A Pray Tell Reader sends this in (lightly edited below) and wonders what you think. – Ed.
Bishop Paphnutius and the Cathedral parish have purchased a new altar crucifix and a new set of altar candlesticks to be placed on the altar in what is referred to as the “Benedictine altar arrangement” in imitation of the altar arrangement used by Pope Benedict XVI. Our Holy Father has written extensively on the celebration of the liturgy. He writes that there is a need in the modern liturgy for a “rediscovery of something essential” that has been lost, namely, the concept of “orientation” in our prayer during the sacred liturgy.
In the history of the major religions of the world, it is common for the position at prayer and the layout of the holy places to be determined by a “sacred direction.” The Christian idea of a “sacred direction” or “orientation” in prayer developed out of our Jewish roots. For example, the Jews in the Diaspora prayed towards Jerusalem, towards the presence of God in the Holy of Holies in the Temple in Jerusalem, which opened toward the east. For Christians, the practice developed of praying, not toward earthly Jerusalem, but toward the heavenly Jerusalem, which is toward the rising sun from where the Son of Man will come again at this second coming in glory (Matt. 24-27,30). Thus, in praying toward the east, there is the notion of “going out to meet the Lord who is to come again.”
The orientation of Christians praying toward the east goes back to the beginning of Christendom. During the Eucharistic Prayer there was a common direction of both priest and people praying toward the east, that is, of praying “toward the Lord.” Our Holy Father says that a common orientation of “turning to the east” in prayer during the Eucharistic Prayer is something “essential” to the Liturgy. Where one looks at the priest or not is not essential, rather “what matters is looking together at the Lord” in “common worship.”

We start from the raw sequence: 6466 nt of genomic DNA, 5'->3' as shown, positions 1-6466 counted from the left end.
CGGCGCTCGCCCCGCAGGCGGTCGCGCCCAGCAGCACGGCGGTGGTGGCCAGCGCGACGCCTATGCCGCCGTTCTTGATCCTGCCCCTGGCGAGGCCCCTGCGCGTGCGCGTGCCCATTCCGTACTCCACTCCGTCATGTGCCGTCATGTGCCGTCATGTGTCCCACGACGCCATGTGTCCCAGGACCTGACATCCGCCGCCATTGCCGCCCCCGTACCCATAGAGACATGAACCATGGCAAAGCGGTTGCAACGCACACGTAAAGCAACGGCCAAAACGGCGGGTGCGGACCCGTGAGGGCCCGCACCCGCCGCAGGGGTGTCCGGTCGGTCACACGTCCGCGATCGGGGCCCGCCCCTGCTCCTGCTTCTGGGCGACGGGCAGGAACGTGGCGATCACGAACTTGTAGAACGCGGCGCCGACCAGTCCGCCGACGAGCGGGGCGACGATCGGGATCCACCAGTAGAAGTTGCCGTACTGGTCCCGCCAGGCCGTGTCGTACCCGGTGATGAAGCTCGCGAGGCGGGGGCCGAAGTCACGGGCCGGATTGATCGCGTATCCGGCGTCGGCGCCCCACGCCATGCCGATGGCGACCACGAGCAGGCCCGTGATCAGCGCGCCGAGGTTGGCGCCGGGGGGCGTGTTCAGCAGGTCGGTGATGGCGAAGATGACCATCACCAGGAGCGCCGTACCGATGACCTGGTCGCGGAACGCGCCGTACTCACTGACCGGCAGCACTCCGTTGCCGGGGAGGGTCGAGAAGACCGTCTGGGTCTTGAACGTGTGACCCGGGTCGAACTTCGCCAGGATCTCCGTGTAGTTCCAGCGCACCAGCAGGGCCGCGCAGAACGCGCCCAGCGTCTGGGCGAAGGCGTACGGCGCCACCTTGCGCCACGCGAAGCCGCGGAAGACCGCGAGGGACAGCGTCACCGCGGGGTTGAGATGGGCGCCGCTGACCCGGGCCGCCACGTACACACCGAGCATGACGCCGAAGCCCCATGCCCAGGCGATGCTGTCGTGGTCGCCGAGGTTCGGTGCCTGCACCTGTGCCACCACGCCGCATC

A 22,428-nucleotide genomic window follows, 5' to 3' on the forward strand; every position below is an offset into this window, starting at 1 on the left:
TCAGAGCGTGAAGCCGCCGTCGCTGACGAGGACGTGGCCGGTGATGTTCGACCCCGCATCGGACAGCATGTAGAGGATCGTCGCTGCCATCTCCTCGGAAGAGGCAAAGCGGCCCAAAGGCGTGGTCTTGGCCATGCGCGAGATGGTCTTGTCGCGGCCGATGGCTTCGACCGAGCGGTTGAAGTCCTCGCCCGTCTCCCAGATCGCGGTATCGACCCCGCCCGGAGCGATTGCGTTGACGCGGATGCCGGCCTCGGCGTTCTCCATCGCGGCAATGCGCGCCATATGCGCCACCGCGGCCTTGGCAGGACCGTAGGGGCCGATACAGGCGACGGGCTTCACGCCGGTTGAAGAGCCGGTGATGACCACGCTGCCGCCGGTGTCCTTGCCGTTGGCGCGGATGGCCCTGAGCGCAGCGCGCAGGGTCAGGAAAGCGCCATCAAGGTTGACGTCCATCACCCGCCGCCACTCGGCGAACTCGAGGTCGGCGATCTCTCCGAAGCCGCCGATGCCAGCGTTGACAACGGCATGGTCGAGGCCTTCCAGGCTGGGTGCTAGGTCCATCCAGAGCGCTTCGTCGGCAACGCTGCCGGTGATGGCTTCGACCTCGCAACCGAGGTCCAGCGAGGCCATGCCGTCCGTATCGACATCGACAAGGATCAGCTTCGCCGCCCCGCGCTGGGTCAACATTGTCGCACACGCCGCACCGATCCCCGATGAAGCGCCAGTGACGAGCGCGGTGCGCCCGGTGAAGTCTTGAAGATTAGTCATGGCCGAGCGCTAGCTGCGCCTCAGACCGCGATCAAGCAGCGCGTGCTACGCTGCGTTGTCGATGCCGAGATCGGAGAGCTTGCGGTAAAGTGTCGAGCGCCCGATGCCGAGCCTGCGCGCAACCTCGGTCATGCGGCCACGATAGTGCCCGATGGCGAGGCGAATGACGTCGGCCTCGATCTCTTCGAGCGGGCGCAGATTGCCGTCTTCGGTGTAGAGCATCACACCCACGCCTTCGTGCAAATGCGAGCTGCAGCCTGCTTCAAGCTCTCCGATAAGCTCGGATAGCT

For the early Church Fathers, the sign of the coming of the Son of Man with power and great glory from the east is the Cross. From very early on, the east was linked with the sign of the Cross. Our Holy Father says, “Where a direct common turning toward the east is not possible, the cross can serve as the interior ‘east’ of faith. It should stand in the middle of the altar and be the common point of focus for both priest and praying community. In this way we obey the ancient call to prayer: ‘Conversi ad Dominum’, Turn toward the Lord! In this way we look together at the One whose death tore the veil of the Temple – the One who stands before the Father for us and encloses us in his arms in order to make us the new and living Temple.” Thus, Pope Benedict believes that placing the cross on the altar, helps restore the essential orientation of the Liturgy of praying toward the Lord, symbolized by the cross on the altar.
For further reading on this topic, see The Spirit of the Liturgy by then Joseph Cardinal Ratzinger, now Pope Benedict XVI, or also Turning Towards the Lord by U.M. Lang, with a forward by then Cardinal Ratzinger. Both books are published by Ignatius Press, San Francisco and can be ordered through the Cathedral Bookstore.